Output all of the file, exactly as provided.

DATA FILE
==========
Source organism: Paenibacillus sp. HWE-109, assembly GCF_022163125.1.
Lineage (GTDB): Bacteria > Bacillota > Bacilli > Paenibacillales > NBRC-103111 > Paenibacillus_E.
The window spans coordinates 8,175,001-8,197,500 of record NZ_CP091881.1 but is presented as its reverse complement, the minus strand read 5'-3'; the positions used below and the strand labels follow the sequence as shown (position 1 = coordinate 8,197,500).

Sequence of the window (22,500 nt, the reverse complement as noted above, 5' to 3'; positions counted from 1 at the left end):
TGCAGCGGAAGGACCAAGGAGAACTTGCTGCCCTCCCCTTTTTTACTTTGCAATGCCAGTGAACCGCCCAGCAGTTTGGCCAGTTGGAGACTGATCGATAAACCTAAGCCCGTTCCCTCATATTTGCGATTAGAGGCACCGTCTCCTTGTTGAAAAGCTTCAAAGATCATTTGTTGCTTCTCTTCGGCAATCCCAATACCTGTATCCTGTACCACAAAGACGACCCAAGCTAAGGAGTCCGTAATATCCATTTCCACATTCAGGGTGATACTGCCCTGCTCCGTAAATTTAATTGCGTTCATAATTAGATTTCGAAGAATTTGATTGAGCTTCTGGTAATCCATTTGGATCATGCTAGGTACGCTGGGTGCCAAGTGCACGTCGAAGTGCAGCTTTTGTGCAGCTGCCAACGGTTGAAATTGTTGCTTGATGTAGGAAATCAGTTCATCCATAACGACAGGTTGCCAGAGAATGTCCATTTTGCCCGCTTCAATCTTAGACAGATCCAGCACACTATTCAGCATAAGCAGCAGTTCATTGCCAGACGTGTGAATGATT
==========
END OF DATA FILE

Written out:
Source organism: Paenibacillus sp. HWE-109, assembly GCF_022163125.1.
Lineage (GTDB): Bacteria > Bacillota > Bacilli > Paenibacillales > NBRC-103111 > Paenibacillus_E.
The window spans coordinates 8,175,001-8,197,500 of record NZ_CP091881.1 but is presented as its reverse complement, the minus strand read 5'-3'; the positions used below and the strand labels follow the sequence as shown (position 1 = coordinate 8,197,500).

Sequence of the window (22,500 nt, the reverse complement as noted above, 5' to 3'; positions counted from 1 at the left end):
TGCAGCGGAAGGACCAAGGAGAACTTGCTGCCCTCCCCTTTTTTACTTTGCAATGCCAGTGAACCGCCCAGCAGTTTGGCCAGTTGGAGACTGATCGATAAACCTAAGCCCGTTCCCTCATATTTGCGATTAGAGGCACCGTCTCCTTGTTGAAAAGCTTCAAAGATCATTTGTTGCTTCTCTTCGGCAATCCCAATACCTGTATCCTGTACCACAAAGACGACCCAAGCTAAGGAGTCCGTAATATCCATTTCCACATTCAGGGTGATACTGCCCTGCTCCGTAAATTTAATTGCGTTCATAATTAGATTTCGAAGAATTTGATTGAGCTTCTGGTAATCCATTTGGATCATGCTAGGTACGCTGGGTGCCAAGTGCACGTCGAAGTGCAGCTTTTGTGCAGCTGCCAACGGTTGAAATTGTTGCTTGATGTAGGAAATCAGTTCATCCATAACGACAGGTTGCCAGAGAATGTCCATTTTGCCCGCTTCAATCTTAGACAGATCCAGCACACTATTCAGCATAAGCAGCAGTTCATTGCCAGACGTGTGAATGATT